That did not stop Trump from tweeting his disagreement with the verdict: “The decision on Sergeant Bergdahl is a complete and total disgrace to our Country and to our Military,” he wrote.
The Saipov case has given Trump a new defendant to discuss — and, like Bergdahl, an unsympathetic one. Saipov came into the country seven years ago from Uzbekistan under a visa program for countries with historically low rates of entrance into the U.S.
“Applicants are randomly selected in an annual lottery,” Trump said Thursday, calling for the program to be eliminated. “And the people put in that lottery are not that country’s finest. We know that the program presents significant vulnerabilities to our national security.”
Trump’s press secretary, Sarah Huckabee Sanders, underscored that message by claiming, incorrectly, that entrants like Saipov are not vetted. They are vetted the way other visa applicants are.
Trump also has repeatedly insisted that Saipov brought family members into the country with him. The president has long campaigned against what he terms “chain migration,” in which family members of those already in the U.S. have priority for immigration. For several days, he has suggested that Saipov brought in two dozen people.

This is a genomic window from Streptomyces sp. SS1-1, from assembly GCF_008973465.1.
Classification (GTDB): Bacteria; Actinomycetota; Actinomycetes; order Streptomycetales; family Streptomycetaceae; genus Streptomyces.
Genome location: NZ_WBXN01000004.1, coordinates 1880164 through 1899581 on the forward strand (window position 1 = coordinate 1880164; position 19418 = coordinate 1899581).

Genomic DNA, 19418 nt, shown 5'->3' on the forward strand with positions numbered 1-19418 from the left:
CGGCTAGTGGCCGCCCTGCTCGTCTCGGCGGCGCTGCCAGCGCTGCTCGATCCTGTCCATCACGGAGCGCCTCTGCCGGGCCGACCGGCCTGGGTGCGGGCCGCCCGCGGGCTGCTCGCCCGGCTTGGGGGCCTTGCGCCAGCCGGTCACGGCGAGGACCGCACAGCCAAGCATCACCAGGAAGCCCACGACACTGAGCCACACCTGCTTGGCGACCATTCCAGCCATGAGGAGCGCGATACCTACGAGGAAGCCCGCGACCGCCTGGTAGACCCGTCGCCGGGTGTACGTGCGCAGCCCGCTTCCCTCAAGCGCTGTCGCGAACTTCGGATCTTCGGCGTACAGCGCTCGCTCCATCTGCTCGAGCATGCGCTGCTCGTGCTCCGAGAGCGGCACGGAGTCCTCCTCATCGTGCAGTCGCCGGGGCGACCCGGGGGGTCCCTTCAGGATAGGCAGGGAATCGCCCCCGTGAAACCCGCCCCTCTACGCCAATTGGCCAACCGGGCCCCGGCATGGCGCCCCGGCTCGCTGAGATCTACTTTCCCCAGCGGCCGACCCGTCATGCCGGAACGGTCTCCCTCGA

“CHAIN MIGRATION must end now!” he tweeted Wednesday. “Some people come in, and they bring their whole family with them, who can be truly evil. NOT ACCEPTABLE!”
“This man that came in — or whatever you want to call him — brought in with him other people. And he was a point — he was the point of contact, the primary point of contact for — and this is preliminarily — 23 people that came in, or potentially came in with him. And that’s not acceptable,” Trump said Wednesday.
In an interview Thursday night, Fox News host Laura Ingraham asked Trump if that figure had been “verified.” The president hedged.
“It’s what I heard, it’s what I gave,” he said. “Whether it’s 23 or whether it’s two, as far as I’m concerned, it’s too much, OK?”
According to federal immigration rules, Saipov would not have been able to bring in anywhere near two dozen people. Immigration law allows a green card holder to petition for the entrance of an unmarried child or a spouse. Petitions can only be made when here, so Saipov would not have been able to bring relatives in with him. Each family member must be petitioned for separately, and the process can take years for each individual.
A White House spokesman would not comment on the president’s words, forwarding inquiries to the Department of Homeland Security. Maria Elena Upson, a DHS spokeswoman, said she could not specifically discuss Saipov’s case or the president’s comments. She confirmed that permanent residents are not allowed to bring in family members other than a spouse or unmarried child.
“They cannot petition for their mother, father or siblings or married children,” she said.